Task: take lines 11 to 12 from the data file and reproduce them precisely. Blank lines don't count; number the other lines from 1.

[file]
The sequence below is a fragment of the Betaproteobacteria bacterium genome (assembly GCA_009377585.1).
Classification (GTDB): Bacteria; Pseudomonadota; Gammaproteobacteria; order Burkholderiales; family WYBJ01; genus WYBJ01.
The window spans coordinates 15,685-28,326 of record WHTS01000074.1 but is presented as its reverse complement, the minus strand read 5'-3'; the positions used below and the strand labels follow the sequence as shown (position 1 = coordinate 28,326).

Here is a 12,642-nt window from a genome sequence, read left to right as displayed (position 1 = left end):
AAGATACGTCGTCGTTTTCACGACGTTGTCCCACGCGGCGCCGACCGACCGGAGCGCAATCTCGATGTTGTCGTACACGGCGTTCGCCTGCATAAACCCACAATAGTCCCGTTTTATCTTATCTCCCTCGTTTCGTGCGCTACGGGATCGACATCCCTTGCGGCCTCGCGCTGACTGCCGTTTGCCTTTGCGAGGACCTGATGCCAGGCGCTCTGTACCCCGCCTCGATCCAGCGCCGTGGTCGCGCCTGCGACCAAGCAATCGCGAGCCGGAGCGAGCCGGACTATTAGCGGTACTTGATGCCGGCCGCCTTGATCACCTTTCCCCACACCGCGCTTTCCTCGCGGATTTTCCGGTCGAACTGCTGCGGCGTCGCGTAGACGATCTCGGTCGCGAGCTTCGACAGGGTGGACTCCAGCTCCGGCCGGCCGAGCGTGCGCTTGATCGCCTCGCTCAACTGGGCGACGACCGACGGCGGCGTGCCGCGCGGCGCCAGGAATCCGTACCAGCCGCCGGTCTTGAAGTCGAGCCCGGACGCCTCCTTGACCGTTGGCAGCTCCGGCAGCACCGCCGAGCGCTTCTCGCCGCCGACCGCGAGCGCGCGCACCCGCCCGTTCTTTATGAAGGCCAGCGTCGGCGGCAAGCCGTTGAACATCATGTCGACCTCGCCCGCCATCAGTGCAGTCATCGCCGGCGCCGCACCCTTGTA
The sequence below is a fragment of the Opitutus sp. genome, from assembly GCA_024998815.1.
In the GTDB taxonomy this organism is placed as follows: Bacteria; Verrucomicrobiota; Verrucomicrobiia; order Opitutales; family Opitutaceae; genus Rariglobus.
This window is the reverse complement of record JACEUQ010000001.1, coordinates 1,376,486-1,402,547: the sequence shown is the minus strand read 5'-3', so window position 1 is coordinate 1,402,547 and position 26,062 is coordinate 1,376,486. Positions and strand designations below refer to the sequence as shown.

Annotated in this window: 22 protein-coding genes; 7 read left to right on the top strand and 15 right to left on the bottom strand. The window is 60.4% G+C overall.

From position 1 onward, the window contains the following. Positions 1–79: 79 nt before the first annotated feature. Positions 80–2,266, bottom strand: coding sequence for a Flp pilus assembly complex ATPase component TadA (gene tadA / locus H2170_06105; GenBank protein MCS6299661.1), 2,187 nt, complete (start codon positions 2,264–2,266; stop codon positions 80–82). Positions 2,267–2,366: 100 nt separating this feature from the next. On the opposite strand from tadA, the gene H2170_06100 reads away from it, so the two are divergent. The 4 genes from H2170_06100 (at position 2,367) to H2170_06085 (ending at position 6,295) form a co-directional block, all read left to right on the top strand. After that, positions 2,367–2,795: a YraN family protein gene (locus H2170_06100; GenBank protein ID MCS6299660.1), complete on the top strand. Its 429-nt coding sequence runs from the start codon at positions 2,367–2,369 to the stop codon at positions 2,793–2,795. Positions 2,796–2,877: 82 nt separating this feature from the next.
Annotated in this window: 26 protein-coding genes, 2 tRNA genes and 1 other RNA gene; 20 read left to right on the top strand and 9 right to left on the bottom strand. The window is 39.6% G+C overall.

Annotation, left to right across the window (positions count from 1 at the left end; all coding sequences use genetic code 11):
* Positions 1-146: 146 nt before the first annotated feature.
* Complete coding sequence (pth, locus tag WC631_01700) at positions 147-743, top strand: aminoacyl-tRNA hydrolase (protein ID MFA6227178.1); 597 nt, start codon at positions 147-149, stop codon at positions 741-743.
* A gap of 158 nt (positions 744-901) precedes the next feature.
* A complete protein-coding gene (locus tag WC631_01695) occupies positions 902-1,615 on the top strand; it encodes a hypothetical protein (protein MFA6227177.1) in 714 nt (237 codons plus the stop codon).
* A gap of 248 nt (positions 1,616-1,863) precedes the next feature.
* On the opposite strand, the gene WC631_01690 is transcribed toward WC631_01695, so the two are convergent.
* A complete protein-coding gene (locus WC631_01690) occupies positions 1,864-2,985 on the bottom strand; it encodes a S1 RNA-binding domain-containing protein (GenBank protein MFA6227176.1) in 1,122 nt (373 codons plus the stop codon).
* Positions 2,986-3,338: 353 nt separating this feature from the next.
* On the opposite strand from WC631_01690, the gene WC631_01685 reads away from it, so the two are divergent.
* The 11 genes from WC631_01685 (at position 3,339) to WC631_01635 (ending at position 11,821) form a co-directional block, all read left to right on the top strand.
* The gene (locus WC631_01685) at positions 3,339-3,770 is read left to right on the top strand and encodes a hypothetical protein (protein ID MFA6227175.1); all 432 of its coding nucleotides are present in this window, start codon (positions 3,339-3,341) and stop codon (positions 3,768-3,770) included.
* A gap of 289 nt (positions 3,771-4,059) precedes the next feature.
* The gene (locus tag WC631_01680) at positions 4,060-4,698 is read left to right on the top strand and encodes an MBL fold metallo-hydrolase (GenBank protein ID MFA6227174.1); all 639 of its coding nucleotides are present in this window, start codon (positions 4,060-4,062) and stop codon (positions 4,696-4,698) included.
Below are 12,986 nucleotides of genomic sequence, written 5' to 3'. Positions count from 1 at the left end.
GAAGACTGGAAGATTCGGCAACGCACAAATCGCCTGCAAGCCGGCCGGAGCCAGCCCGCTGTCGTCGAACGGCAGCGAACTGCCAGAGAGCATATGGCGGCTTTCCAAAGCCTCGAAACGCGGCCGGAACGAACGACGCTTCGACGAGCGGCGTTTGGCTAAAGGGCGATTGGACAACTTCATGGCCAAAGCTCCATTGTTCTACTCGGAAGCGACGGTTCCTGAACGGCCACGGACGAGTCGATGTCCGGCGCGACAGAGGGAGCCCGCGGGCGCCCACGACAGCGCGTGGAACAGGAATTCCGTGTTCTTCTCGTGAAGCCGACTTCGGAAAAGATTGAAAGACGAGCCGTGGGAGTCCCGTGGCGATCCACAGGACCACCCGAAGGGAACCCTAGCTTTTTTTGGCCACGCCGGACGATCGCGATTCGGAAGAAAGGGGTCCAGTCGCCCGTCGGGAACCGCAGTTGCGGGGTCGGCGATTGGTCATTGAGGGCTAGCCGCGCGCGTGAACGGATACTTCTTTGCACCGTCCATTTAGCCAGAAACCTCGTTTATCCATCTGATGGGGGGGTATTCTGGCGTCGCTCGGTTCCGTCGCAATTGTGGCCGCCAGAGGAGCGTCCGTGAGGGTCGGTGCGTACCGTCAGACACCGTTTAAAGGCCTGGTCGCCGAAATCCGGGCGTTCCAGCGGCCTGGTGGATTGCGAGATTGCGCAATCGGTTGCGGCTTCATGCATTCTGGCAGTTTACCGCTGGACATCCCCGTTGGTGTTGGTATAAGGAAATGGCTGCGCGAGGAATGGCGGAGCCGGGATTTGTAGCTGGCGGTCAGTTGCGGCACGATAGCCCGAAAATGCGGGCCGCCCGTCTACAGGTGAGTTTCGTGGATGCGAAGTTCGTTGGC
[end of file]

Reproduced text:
Annotated in this window: 26 protein-coding genes, 2 tRNA genes and 1 other RNA gene; 20 read left to right on the top strand and 9 right to left on the bottom strand. The window is 39.6% G+C overall.

Annotation, left to right across the window (positions count from 1 at the left end; all coding sequences use genetic code 11):